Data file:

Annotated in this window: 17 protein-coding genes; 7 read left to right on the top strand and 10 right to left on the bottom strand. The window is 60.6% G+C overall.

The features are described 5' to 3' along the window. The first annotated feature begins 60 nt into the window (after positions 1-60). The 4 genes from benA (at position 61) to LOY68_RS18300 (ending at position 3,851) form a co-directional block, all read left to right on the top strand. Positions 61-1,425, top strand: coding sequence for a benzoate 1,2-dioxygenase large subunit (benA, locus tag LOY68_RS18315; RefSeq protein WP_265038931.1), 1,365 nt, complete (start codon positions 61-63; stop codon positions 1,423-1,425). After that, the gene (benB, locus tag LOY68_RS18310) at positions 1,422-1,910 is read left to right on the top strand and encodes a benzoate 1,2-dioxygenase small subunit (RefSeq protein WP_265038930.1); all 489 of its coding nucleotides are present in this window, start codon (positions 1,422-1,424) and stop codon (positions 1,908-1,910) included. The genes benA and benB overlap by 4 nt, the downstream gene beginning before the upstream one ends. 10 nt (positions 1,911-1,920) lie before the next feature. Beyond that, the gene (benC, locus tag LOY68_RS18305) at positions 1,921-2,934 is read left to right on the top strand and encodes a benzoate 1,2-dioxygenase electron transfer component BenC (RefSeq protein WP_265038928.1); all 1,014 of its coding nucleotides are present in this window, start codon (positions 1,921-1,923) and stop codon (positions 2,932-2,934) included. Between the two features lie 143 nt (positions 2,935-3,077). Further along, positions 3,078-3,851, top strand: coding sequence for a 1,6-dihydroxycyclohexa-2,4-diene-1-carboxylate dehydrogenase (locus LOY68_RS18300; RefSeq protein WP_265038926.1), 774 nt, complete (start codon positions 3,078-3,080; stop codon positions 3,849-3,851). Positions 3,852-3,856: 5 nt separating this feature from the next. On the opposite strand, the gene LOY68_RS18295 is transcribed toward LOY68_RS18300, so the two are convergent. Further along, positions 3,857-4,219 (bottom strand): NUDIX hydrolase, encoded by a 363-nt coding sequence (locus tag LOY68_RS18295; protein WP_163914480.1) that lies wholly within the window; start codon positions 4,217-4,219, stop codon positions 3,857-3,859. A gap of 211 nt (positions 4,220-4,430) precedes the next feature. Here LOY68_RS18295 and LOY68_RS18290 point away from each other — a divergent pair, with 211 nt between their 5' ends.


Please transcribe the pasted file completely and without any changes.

Annotated in this window: 17 protein-coding genes; 7 read left to right on the top strand and 10 right to left on the bottom strand. The window is 60.6% G+C overall.

The features are described 5' to 3' along the window. The first annotated feature begins 60 nt into the window (after positions 1-60). The 4 genes from benA (at position 61) to LOY68_RS18300 (ending at position 3,851) form a co-directional block, all read left to right on the top strand. Positions 61-1,425, top strand: coding sequence for a benzoate 1,2-dioxygenase large subunit (benA, locus tag LOY68_RS18315; RefSeq protein WP_265038931.1), 1,365 nt, complete (start codon positions 61-63; stop codon positions 1,423-1,425). After that, the gene (benB, locus tag LOY68_RS18310) at positions 1,422-1,910 is read left to right on the top strand and encodes a benzoate 1,2-dioxygenase small subunit (RefSeq protein WP_265038930.1); all 489 of its coding nucleotides are present in this window, start codon (positions 1,422-1,424) and stop codon (positions 1,908-1,910) included. The genes benA and benB overlap by 4 nt, the downstream gene beginning before the upstream one ends. 10 nt (positions 1,911-1,920) lie before the next feature. Beyond that, the gene (benC, locus tag LOY68_RS18305) at positions 1,921-2,934 is read left to right on the top strand and encodes a benzoate 1,2-dioxygenase electron transfer component BenC (RefSeq protein WP_265038928.1); all 1,014 of its coding nucleotides are present in this window, start codon (positions 1,921-1,923) and stop codon (positions 2,932-2,934) included. Between the two features lie 143 nt (positions 2,935-3,077). Further along, positions 3,078-3,851, top strand: coding sequence for a 1,6-dihydroxycyclohexa-2,4-diene-1-carboxylate dehydrogenase (locus LOY68_RS18300; RefSeq protein WP_265038926.1), 774 nt, complete (start codon positions 3,078-3,080; stop codon positions 3,849-3,851). Positions 3,852-3,856: 5 nt separating this feature from the next. On the opposite strand, the gene LOY68_RS18295 is transcribed toward LOY68_RS18300, so the two are convergent. Further along, positions 3,857-4,219 (bottom strand): NUDIX hydrolase, encoded by a 363-nt coding sequence (locus tag LOY68_RS18295; protein WP_163914480.1) that lies wholly within the window; start codon positions 4,217-4,219, stop codon positions 3,857-3,859. A gap of 211 nt (positions 4,220-4,430) precedes the next feature. Here LOY68_RS18295 and LOY68_RS18290 point away from each other — a divergent pair, with 211 nt between their 5' ends.